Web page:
Being a commerical writer

So, you want to become a commercial writer?

That means you’ll need to be prepared to write about just about anything and everything that comes along. If your attitude’s ‘I write romance’ or ‘I write Sci-Fi’, you’re going to be facing a life along the same lines as a certain ‘Old Mother Hubbard’. On the other hand if it’s “I’m sure I can do it – what is it you want?”, then you’ve got chances.

That doesn’t mean that it’s OK to write rubbish as long as you get to the relevant word count. Absolutely not. Apart from it degrading yourself, you will also incur the wrath of your client who was expecting a quality guide/blog post/brochure/sales letter/article etc. A client’s wrath means bad reviews and no pay.

You see, unlike creative writing, you have but one client for one piece of work and, if he or she ain’t pleased, they will tell you so in no uncertain terms. There’s no hiding behind one lousy review and ten good ones with commercial writing.

Pocket watch

Deadlines must be met in the world of the commercial writer

Writer’s Block is another thing that you may have to overcome. You have 10,000 words to produce this week – produce them. If not, you will surely be for the high jump. You’ll need to learn to think on your feet and to adapt to the demands of your clients and the work that you are doing for them. If you can manage that, you’ll have chances.

I’ve been doing commercial writing for years and I’ve really enjoyed it. My specialism has been to take on the most difficult jobs and the most demanding clients. Not only are these easier to win for someone with a track record of proving themselves competent when it comes to delivering such work, the jobs¬†also pay better. That said, notice the use of the phrase ‘track record’ – that’s something that comes with time. If you’re just setting out down this road, start with less lucrative but more straightforward projects.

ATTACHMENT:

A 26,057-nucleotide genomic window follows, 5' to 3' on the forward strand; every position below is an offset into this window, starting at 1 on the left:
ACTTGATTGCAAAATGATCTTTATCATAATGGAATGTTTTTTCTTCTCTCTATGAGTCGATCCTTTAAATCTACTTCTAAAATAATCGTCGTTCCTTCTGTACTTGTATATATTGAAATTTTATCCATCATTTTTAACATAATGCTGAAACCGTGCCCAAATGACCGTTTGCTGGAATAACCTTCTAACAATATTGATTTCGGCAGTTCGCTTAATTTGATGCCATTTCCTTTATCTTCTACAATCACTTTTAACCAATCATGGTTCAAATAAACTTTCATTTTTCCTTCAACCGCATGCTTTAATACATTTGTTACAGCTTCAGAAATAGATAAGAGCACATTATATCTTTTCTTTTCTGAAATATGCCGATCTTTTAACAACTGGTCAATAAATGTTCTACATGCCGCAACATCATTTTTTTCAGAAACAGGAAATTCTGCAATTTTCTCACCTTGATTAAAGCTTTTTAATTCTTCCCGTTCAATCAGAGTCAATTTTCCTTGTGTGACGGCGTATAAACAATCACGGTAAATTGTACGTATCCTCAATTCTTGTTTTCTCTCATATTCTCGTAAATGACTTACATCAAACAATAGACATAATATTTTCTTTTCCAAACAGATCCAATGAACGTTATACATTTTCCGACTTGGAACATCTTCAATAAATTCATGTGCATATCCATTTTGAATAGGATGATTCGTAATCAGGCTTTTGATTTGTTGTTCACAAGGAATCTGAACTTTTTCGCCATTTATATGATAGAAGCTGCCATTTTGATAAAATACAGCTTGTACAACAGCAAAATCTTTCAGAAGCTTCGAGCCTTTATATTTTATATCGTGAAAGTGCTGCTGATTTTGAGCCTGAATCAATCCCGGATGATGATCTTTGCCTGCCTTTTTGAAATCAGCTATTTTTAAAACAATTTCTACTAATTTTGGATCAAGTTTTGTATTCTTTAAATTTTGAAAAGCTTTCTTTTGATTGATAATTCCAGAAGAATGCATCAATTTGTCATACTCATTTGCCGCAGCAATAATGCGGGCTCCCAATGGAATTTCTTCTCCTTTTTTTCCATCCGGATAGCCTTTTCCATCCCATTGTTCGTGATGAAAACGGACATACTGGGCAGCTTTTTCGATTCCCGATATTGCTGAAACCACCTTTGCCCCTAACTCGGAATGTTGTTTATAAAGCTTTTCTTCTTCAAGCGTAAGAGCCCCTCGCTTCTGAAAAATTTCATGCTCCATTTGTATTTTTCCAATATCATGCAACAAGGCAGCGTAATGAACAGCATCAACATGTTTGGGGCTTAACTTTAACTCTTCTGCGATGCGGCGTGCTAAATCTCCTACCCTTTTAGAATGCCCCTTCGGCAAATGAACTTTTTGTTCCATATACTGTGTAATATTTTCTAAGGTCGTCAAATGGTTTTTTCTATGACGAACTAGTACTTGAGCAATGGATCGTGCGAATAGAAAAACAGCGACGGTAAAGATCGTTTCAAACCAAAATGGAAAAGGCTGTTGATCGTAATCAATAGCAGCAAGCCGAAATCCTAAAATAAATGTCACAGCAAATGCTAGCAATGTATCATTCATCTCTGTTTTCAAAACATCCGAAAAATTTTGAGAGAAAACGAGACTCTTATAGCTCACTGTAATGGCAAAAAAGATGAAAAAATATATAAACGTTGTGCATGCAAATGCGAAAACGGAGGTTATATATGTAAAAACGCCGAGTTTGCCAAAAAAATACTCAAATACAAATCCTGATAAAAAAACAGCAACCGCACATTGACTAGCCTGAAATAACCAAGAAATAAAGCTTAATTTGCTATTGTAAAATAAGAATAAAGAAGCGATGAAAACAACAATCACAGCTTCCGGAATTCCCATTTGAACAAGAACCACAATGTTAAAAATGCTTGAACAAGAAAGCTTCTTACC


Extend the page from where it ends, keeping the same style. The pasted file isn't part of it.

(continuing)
Never think ‘Is this me?’, think ‘How can I do this one?’.

Commercial writing


Getting it right first time is the only option

Commercial writing is a world apart from creative writing. While authors will often wait nervously¬†for reviews to start appearing, a commercial writer will know his or her fate pretty much immediately. Submit a substandard piece of work and, not only will you be barracked for it, you’ll also end up not getting paid.

It’s not for everyone – writing to order. A client wants their articles, blog posts, press release, leaflet text by a given date and that’s what they must have. Claiming writer’s block and a need to lie down in a dark place will not cut it and the job you sweated blood to get will simply be passed on to a keener and more amenable freelancer. All writing takes discipline, of course, but commercial writers need it in spades.

Another key difference is that, in most cases, the freelance commercial writer will be told what to write. While, in many ways, this makes it easier – you’ve not got to fret about plot-holes, character development etc – in other ways, it’s more difficult. The client has a fixed idea of what you should be delivering and they may not have communicated it to you in the clearest of manners. The fact that they were a bit muddle-headed in their briefing is still going to end up being your problem – you should have clarified it.

Language is also different. Elisions, abbreviations, slang, colloquialisms etc are not welcome in formal writing and there is a convention to be learnt when writing commercial pieces.

We’ll look at bid preparation, syntax and freelancing sites in future blogs.